Falcons don’t make NCAA Tournament, playing in WNIT

Jill+Stein+looks+to+pass+the+ball+in+their+MAC+Tournament+loss+to+Ball+State.+The+Falcons+finished+the+season+with+a+record+of+27-4.

Jill Stein looks to pass the ball in their MAC Tournament loss to Ball State. The Falcons finished the season with a record of 27-4.

Tara Jones and Tara Jones

Selection Monday can be an emotional rollercoaster for all women’s basketball teams, especially those who are on the bubble.

BG did not receive an at-large bid in the NCAA tournament, failing to make the field of 64 to compete for a national title in the sport’s biggest postseason tournament.

The Falcons were listed as the first team in ESPN’s First Four Out, a list of the first four teams to miss the tournament.

Head coach Jennifer Roos said the time leading up to Monday’s selection was an “emotional rollercoaster” for her team. She said she heard multiple contradictory statements from experts saying they would and would not be selected into the field of 64.

Ultimately, Roos said she and her team were disappointed with the tournament committee’s selection to leave out the Falcons, saying they did not know what more they could have done to improve their resume.

“With that said, it is what it is. You’re number 65, not number 64 so we’re going to make the most of it,” Roos said. “Bottom line is, I believe the NCAA selection committee is set up to make objective decisions, yet it never fails that from year to year there’s a lot of subjectivity involved.”

BG senior Jillian Halfhill said that not seeing their name come up on the television last night in the field announcement was a big disappointment.

“Emotionally-wise, last night was terrible, but it’s a new day,” Halfhill said. “You have to wake up and you’ve got to move on.”

Though they did not make the NCAA tournament, the Falcons did guarantee themselves a spot in the Women’s National Invitation Tournament by winning the Mid-American Conference regular-season title.

The Falcons are familiar with the WNIT, having advanced to the third round of the tournament last season before losing to Drexel, the team that went on to win the WNIT championship. Roos said that experience will be beneficial for her team.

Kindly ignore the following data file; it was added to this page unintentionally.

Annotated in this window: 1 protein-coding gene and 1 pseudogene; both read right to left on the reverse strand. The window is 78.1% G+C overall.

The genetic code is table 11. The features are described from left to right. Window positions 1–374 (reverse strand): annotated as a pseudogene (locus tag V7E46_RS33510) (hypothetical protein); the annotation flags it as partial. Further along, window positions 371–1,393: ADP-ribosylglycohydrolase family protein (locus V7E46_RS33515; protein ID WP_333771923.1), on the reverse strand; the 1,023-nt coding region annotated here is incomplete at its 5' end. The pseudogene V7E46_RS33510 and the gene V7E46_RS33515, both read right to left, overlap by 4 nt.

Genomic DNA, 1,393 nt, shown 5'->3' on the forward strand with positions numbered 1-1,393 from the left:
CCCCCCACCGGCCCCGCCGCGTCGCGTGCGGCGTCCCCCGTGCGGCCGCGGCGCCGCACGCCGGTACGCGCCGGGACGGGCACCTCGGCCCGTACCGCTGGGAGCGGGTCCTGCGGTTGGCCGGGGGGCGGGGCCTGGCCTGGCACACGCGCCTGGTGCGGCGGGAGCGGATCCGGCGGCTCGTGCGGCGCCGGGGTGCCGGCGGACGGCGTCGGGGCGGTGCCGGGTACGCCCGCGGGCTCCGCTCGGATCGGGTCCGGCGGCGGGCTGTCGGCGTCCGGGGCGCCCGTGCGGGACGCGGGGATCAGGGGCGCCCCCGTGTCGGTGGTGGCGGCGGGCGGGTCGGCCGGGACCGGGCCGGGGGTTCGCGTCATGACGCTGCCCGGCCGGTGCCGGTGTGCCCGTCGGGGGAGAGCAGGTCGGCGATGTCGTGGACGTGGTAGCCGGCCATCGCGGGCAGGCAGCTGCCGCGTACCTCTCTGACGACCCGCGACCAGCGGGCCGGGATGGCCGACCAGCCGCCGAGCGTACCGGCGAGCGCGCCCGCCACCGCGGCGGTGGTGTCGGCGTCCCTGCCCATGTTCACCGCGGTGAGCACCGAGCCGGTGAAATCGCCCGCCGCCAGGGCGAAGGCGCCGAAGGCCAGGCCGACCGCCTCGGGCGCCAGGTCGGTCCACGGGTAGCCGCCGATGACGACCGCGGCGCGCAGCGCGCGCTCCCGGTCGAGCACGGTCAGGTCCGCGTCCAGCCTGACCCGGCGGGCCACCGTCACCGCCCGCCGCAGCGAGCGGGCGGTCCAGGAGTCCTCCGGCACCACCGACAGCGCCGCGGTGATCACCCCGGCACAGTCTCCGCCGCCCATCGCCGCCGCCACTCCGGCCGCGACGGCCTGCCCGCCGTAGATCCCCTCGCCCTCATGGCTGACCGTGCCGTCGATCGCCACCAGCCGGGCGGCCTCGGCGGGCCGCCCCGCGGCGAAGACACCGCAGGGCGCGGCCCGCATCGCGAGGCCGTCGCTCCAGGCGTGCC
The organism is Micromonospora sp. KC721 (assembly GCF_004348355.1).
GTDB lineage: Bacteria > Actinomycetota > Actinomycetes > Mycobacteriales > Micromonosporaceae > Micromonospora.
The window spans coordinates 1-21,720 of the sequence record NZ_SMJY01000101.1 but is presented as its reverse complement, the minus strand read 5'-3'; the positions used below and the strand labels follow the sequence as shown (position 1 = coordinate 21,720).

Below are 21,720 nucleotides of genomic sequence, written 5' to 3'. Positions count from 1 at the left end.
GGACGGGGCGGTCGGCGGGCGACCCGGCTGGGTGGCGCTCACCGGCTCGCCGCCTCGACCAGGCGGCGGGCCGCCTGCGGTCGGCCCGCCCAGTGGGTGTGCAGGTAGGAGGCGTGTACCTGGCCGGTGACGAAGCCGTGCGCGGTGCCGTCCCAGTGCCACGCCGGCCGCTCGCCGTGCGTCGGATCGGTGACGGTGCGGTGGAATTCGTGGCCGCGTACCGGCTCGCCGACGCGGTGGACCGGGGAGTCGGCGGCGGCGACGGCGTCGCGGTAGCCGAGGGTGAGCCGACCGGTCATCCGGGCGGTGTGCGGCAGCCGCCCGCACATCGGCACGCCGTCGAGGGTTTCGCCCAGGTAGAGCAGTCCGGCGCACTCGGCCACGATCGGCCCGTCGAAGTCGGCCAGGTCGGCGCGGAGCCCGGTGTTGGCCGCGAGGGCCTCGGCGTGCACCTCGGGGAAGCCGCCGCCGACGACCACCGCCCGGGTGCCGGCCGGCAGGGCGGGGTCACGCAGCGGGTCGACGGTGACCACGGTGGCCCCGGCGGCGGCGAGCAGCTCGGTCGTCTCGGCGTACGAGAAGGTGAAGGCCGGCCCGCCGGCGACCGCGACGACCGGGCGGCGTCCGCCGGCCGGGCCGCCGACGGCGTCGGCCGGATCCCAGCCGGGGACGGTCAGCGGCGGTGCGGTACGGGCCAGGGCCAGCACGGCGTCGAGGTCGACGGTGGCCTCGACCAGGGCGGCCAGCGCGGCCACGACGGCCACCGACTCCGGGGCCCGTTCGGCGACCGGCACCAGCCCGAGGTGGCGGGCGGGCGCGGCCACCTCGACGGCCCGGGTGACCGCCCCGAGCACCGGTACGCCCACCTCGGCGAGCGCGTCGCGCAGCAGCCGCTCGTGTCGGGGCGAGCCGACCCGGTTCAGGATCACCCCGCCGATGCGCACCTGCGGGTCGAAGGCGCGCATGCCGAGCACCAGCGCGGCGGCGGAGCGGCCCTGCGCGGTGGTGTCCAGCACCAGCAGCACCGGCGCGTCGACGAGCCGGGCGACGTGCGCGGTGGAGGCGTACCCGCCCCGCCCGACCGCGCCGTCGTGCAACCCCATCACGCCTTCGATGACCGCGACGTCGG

“Don’t get me wrong, anybody is capable of making a run in this tournament, but having experience in this tournament is definitely a positive,” she said.

Now, the Falcons will look to make a run in the WNIT to prove they deserved to be in the NCAA tournament in the first place.

The 27-4 Falcons were given a five seed in the WNIT tournament and earned a first-round home game. BG will host High Point University on Thursday at 7 p.m.

The Panthers, enter the matchup with an overall record of 22-10. Like the Falcons, the Panthers clinched the automatic WNIT bid by winning the Big South Conference regular-season conference title with a record of 16-4.

Halfhill is thankful to be continuing her time in a Falcon uniform, but said her team will take not being selected into the NCAA tournament as a challenge to prove themselves.

“It’s exciting to play High Point on Thursday and we have the chance to make a run,” Halfhill said. “If we win the WNIT then, hey, look at us, the 65th best team in the nation. You’ve got to take it as a positive.”

Roos said she is familiar with High Point’s program, being that she applied to and was offered a job years ago as an assistant coach at the university. She said as soon as the announcement came out, she downloaded every game of High Point’s and started watching them this morning.

Both Roos and Halfhill said they were excited to be coming back to the Stroh Center on Thursday. Roos said that fan emails revealed that the Falcon faithful may be just as excited. Most emails wished the team the best of luck with Monday’s selection, but saying they may be more hopeful to see them receive a WNIT bid so they could return to the Stroh.

“It’s a different type of community … everybody you see on the street feels like a family member,” Roos said. “I want them to enjoy playing in front of their family one more time.”